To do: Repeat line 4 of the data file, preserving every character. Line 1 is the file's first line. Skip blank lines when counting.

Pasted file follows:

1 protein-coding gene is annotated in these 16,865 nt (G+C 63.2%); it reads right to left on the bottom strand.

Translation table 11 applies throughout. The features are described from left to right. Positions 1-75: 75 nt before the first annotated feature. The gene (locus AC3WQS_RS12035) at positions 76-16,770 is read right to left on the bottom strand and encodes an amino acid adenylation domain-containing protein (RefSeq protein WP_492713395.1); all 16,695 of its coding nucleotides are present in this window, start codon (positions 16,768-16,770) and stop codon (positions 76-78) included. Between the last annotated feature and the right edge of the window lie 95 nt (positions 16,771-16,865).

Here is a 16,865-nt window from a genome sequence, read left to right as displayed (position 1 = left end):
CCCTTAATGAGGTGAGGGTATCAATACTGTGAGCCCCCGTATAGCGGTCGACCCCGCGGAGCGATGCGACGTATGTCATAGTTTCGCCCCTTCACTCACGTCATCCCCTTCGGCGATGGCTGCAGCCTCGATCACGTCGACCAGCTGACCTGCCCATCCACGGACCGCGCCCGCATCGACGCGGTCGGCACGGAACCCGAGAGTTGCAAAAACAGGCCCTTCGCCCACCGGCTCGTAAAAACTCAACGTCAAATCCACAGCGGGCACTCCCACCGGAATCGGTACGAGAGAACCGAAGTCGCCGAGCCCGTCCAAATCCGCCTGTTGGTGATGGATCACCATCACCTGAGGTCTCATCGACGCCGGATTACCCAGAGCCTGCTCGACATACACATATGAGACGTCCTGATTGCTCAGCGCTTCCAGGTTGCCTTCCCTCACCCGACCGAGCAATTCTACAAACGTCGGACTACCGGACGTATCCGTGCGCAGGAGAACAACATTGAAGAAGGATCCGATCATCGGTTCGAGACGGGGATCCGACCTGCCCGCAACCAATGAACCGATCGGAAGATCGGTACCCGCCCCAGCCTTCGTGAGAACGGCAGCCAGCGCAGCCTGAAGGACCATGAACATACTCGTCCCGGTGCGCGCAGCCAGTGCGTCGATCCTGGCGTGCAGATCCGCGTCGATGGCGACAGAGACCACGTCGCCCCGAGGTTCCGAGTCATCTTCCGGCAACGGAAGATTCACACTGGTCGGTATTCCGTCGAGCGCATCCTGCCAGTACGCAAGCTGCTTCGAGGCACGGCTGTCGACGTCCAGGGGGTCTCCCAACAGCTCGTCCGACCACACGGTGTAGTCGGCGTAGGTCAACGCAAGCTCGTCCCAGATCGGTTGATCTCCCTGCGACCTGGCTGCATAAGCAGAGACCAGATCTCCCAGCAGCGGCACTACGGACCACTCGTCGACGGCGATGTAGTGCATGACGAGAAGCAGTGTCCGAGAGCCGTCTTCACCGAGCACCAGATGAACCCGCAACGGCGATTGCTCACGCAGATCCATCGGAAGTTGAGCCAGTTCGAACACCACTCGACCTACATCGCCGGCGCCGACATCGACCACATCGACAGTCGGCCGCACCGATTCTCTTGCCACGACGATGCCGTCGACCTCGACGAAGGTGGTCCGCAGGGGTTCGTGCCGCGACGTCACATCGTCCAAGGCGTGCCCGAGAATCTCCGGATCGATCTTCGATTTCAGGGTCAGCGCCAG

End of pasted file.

CCCTTAATGAGGTGAGGGTATCAATACTGTGAGCCCCCGTATAGCGGTCGACCCCGCGGAGCGATGCGACGTATGTCATAGTTTCGCCCCTTCACTCACGTCATCCCCTTCGGCGATGGCTGCAGCCTCGATCACGTCGACCAGCTGACCTGCCCATCCACGGACCGCGCCCGCATCGACGCGGTCGGCACGGAACCCGAGAGTTGCAAAAACAGGCCCTTCGCCCACCGGCTCGTAAAAACTCAACGTCAAATCCACAGCGGGCACTCCCACCGGAATCGGTACGAGAGAACCGAAGTCGCCGAGCCCGTCCAAATCCGCCTGTTGGTGATGGATCACCATCACCTGAGGTCTCATCGACGCCGGATTACCCAGAGCCTGCTCGACATACACATATGAGACGTCCTGATTGCTCAGCGCTTCCAGGTTGCCTTCCCTCACCCGACCGAGCAATTCTACAAACGTCGGACTACCGGACGTATCCGTGCGCAGGAGAACAACATTGAAGAAGGATCCGATCATCGGTTCGAGACGGGGATCCGACCTGCCCGCAACCAATGAACCGATCGGAAGATCGGTACCCGCCCCAGCCTTCGTGAGAACGGCAGCCAGCGCAGCCTGAAGGACCATGAACATACTCGTCCCGGTGCGCGCAGCCAGTGCGTCGATCCTGGCGTGCAGATCCGCGTCGATGGCGACAGAGACCACGTCGCCCCGAGGTTCCGAGTCATCTTCCGGCAACGGAAGATTCACACTGGTCGGTATTCCGTCGAGCGCATCCTGCCAGTACGCAAGCTGCTTCGAGGCACGGCTGTCGACGTCCAGGGGGTCTCCCAACAGCTCGTCCGACCACACGGTGTAGTCGGCGTAGGTCAACGCAAGCTCGTCCCAGATCGGTTGATCTCCCTGCGACCTGGCTGCATAAGCAGAGACCAGATCTCCCAGCAGCGGCACTACGGACCACTCGTCGACGGCGATGTAGTGCATGACGAGAAGCAGTGTCCGAGAGCCGTCTTCACCGAGCACCAGATGAACCCGCAACGGCGATTGCTCACGCAGATCCATCGGAAGTTGAGCCAGTTCGAACACCACTCGACCTACATCGCCGGCGCCGACATCGACCACATCGACAGTCGGCCGCACCGATTCTCTTGCCACGACGATGCCGTCGACCTCGACGAAGGTGGTCCGCAGGGGTTCGTGCCGCGACGTCACATCGTCCAAGGCGTGCCCGAGAATCTCCGGATCGATCTTCGATTTCAGGGTCAGCGCCAG